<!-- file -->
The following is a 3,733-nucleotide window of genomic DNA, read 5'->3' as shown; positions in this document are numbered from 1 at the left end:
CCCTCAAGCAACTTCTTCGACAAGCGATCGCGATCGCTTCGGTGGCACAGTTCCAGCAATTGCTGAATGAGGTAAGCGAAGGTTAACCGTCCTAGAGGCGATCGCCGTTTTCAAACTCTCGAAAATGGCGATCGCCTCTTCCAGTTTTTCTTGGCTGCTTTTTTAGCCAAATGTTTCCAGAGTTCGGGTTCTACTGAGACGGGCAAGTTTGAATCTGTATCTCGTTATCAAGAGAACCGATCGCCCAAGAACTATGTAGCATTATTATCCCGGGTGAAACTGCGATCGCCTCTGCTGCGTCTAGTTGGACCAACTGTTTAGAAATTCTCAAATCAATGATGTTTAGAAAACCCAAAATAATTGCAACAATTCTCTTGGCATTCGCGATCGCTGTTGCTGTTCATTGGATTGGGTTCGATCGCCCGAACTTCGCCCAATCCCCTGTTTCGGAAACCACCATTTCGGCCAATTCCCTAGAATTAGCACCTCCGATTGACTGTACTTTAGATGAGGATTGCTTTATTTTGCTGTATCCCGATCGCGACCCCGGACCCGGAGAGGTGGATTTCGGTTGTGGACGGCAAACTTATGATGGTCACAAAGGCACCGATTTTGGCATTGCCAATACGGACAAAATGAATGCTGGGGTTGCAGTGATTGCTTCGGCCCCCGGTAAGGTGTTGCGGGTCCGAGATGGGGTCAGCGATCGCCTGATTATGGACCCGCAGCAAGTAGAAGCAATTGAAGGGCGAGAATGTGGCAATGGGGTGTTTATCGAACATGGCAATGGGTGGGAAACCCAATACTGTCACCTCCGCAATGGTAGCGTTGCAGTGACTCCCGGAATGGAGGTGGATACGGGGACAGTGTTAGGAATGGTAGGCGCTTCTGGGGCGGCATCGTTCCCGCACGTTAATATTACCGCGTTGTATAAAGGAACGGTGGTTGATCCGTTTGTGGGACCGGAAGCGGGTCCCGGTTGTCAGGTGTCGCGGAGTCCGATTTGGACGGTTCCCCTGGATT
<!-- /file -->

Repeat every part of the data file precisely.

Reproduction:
The following is a 3,733-nucleotide window of genomic DNA, read 5'->3' as shown; positions in this document are numbered from 1 at the left end:
CCCTCAAGCAACTTCTTCGACAAGCGATCGCGATCGCTTCGGTGGCACAGTTCCAGCAATTGCTGAATGAGGTAAGCGAAGGTTAACCGTCCTAGAGGCGATCGCCGTTTTCAAACTCTCGAAAATGGCGATCGCCTCTTCCAGTTTTTCTTGGCTGCTTTTTTAGCCAAATGTTTCCAGAGTTCGGGTTCTACTGAGACGGGCAAGTTTGAATCTGTATCTCGTTATCAAGAGAACCGATCGCCCAAGAACTATGTAGCATTATTATCCCGGGTGAAACTGCGATCGCCTCTGCTGCGTCTAGTTGGACCAACTGTTTAGAAATTCTCAAATCAATGATGTTTAGAAAACCCAAAATAATTGCAACAATTCTCTTGGCATTCGCGATCGCTGTTGCTGTTCATTGGATTGGGTTCGATCGCCCGAACTTCGCCCAATCCCCTGTTTCGGAAACCACCATTTCGGCCAATTCCCTAGAATTAGCACCTCCGATTGACTGTACTTTAGATGAGGATTGCTTTATTTTGCTGTATCCCGATCGCGACCCCGGACCCGGAGAGGTGGATTTCGGTTGTGGACGGCAAACTTATGATGGTCACAAAGGCACCGATTTTGGCATTGCCAATACGGACAAAATGAATGCTGGGGTTGCAGTGATTGCTTCGGCCCCCGGTAAGGTGTTGCGGGTCCGAGATGGGGTCAGCGATCGCCTGATTATGGACCCGCAGCAAGTAGAAGCAATTGAAGGGCGAGAATGTGGCAATGGGGTGTTTATCGAACATGGCAATGGGTGGGAAACCCAATACTGTCACCTCCGCAATGGTAGCGTTGCAGTGACTCCCGGAATGGAGGTGGATACGGGGACAGTGTTAGGAATGGTAGGCGCTTCTGGGGCGGCATCGTTCCCGCACGTTAATATTACCGCGTTGTATAAAGGAACGGTGGTTGATCCGTTTGTGGGACCGGAAGCGGGTCCCGGTTGTCAGGTGTCGCGGAGTCCGATTTGGACGGTTCCCCTGGATT